Coping with a lung cancer diagnosis

Receiving a lung cancer diagnosis can be a deeply distressing event for you and your family. You may react in different ways and feel different emotions. Uncertainty about what is happening to you and what might happen can be very stressful. Other people with lung cancer have talked about feelings of numbness, disbelief, shock, extreme sadness, anger, guilt, feelings of helplessness and fear.

There is no ‘correct’ way to deal with a lung cancer diagnosis

In the early stages following your lung cancer diagnosis you may feel as though you can think of little else. Your sleep may be disturbed, and you may feel very anxious. You should not worry that you are not coping. These feelings are very normal and not signs of being unable to cope. It is entirely normal to experience a range of strong and sometimes uncontrollable emotions after a diagnosis.

Crying is a natural and reasonable reaction, so do allow yourself time to cry if you need to. It can help not to bottle up your fears and worries. Learning a relaxation technique can also be helpful as it can help you switch off your mind from worries. Releasing tension in your body can help calm your mind. While some people do cry, others don’t. Whatever way you handle this process is normal and right for you.

Positivity is important; but it’s also ok to cry, feel scared, angry or any other way you may feel. Don’t deny or pretend how you feel.

Sandra, living with lung cancer

Some people open up and share, others stay quiet and work things through in their own time. Don’t feel guilty if you think you aren’t “doing it right”. It can be all too easy to get caught up in just focusing on your illness and this can increase your worry.

Some people find distraction a good strategy and reading, watching a film or going for a meal helps them cope. If you struggle to do this on your own, tell your family and friends your plan and ask them to help. This may keep your mind on more positive things.

How will I adjust to having lung cancer?

In the days and weeks following your lung cancer diagnosis, as you start to come to terms with the news, it is usual for these reactions to start to settle, although this varies from person to person. Being able to talk openly about your thoughts and feelings with others such as family, friends, your doctor or lung cancer nurse specialist, can be very helpful.

Your family may also feel worried and uncertain. Talking and sharing your feelings can help. Getting support and help with practical tasks, such as housework and shopping, can reduce the pressure on you and make family feel like they are doing something useful.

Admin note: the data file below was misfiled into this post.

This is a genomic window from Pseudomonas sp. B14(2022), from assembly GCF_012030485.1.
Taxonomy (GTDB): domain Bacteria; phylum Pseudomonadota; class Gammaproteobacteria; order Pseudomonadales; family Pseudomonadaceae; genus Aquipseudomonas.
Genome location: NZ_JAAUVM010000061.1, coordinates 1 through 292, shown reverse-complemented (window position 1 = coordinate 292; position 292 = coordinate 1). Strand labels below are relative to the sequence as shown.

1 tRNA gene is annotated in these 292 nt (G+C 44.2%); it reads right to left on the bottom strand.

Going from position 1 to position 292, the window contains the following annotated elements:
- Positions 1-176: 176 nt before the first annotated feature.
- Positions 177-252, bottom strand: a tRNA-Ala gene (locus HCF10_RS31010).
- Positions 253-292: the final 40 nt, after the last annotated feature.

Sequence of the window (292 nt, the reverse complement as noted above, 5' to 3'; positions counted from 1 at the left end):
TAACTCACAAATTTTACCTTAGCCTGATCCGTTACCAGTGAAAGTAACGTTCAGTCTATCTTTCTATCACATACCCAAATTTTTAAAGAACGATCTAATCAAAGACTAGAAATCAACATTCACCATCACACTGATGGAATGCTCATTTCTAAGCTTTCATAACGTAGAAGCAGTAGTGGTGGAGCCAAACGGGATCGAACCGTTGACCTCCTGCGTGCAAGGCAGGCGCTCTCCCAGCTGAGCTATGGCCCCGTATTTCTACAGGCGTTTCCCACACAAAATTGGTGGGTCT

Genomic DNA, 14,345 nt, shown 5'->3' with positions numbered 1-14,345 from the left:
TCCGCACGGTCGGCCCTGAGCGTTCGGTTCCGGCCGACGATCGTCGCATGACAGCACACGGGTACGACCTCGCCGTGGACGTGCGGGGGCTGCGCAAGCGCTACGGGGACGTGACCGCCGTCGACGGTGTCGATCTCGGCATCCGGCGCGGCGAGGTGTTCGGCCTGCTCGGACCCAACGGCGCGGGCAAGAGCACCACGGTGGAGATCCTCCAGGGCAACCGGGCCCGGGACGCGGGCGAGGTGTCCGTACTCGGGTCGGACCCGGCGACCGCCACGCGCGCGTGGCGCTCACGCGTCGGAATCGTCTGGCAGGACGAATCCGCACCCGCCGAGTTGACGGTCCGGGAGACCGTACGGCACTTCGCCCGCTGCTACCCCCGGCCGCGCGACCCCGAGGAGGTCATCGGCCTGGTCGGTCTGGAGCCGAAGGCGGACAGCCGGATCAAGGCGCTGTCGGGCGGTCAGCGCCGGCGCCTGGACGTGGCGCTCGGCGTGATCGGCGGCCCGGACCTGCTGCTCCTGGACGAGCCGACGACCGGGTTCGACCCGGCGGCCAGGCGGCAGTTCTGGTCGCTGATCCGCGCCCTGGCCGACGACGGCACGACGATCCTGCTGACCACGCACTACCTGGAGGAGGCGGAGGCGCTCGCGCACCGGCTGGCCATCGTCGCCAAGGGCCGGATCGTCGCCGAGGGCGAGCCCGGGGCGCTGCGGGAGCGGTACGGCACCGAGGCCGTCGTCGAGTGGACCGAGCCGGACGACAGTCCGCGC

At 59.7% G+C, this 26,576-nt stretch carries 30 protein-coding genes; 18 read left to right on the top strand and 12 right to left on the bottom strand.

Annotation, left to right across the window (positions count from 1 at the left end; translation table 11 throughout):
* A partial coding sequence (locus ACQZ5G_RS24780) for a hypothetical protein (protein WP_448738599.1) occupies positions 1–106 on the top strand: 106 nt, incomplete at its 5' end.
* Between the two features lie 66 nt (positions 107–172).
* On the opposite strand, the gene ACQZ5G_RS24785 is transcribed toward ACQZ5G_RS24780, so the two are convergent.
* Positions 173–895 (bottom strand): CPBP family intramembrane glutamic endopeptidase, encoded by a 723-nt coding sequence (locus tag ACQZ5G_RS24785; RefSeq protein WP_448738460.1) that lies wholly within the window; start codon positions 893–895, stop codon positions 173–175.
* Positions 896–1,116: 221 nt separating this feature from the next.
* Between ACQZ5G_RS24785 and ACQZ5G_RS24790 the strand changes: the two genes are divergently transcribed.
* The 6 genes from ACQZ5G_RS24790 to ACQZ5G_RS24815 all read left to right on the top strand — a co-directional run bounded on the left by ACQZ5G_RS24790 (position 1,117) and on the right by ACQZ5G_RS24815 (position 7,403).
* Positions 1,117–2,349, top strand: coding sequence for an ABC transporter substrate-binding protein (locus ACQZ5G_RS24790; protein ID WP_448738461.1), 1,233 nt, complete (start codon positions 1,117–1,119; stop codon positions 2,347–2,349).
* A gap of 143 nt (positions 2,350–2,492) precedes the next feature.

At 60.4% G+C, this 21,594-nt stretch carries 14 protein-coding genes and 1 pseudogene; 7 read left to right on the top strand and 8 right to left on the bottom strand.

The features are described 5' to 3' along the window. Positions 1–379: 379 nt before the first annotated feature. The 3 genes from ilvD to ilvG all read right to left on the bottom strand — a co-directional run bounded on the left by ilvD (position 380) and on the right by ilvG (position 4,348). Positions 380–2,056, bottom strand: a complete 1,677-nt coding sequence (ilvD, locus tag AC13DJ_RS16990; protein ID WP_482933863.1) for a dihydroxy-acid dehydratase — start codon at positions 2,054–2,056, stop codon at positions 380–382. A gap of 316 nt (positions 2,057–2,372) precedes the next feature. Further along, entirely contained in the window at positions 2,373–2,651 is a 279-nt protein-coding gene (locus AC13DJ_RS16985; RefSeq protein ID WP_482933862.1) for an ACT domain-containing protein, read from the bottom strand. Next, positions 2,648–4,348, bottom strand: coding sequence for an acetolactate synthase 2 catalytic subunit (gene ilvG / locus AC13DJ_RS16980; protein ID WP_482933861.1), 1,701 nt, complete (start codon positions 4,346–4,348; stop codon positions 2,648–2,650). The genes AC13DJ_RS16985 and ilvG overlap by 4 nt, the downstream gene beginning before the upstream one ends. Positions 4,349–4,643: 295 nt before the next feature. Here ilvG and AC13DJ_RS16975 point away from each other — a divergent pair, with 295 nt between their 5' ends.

Graham was diagnosed with small cell lung cancer in 2014

Focus on what you can do rather than what you can’t. My motto is ‘Keep on keeping on’. I now have that as a tattoo on my arm

Graham, living with lung cancer

What if I feel I can’t cope with my lung cancer diagnosis?

If your feelings and worries are interfering a lot with your day to day life and you are finding it difficult to cope, there are many professionals who can help. It may be worthwhile contacting your doctor or lung cancer nurse specialist, or a professional counsellor.

Having negative thoughts and beliefs about your health can be difficult and, in some cases, may lead to depression, anxiety and a loss of self-confidence. One way of dealing with this is to keep yourself involved in activities you enjoy, and which give you a sense of well-being.

How do I tell my children?

Talking to your children can be hard. It can be helpful to explain to children that it is normal for them to experience some strong emotions and it is important for them to discuss any worries with you openly.

Sometimes taking them to hospital visits and introducing them to staff can help reduce some of their fears.

Tom and his daughter Camille both took part in our #HeadHigh awareness campaign

Dad is spreading awareness to other people and trying to help. It makes me so proud. If I had to describe him in three words, they’d be smart, funny and selfless.

Camille, aged 15

There are several very useful books, which have been written specifically for children on the subject of illness in the family. A list of reading materials for children is available from Macmillan Cancer Support.

If your child is of school age it is a good idea to tell their school teacher. This will help with any emotional or behavioural problems. If you have concerns about how your child is reacting, it may be useful to discuss it with your lung cancer nurse specialist or GP. They can make recommendations or suggest referral to a social worker or child psychologist.

How will family members and friends cope with your lung cancer diagnosis?

Dealing with a lung cancer diagnosis involves not only coping with your own reactions but also the reactions of others around you.

Therefore, it is important to talk openly about your feelings and worries with people who can support you. Remember, whatever worries or anxieties you are experiencing; it is likely that your family and close friends are feeling them too.

Phoebe was diagnosed with stage 3 lung cancer in 2016
Phoebe was diagnosed with stage 3 lung cancer in 2016

The worst phone call I’ve ever made was to tell my mum my lung cancer was incurable. She was very positive and upbeat about it when I was completely falling apart, having been told you’re probably not going to see your children grow up.

Phoebe, living with lung cancer

You may find there are local support groups or a cancer centre where you can talk to others. There are also online forums and helpline services you can use. Some people find talking to someone else who has been in a similar situation can help.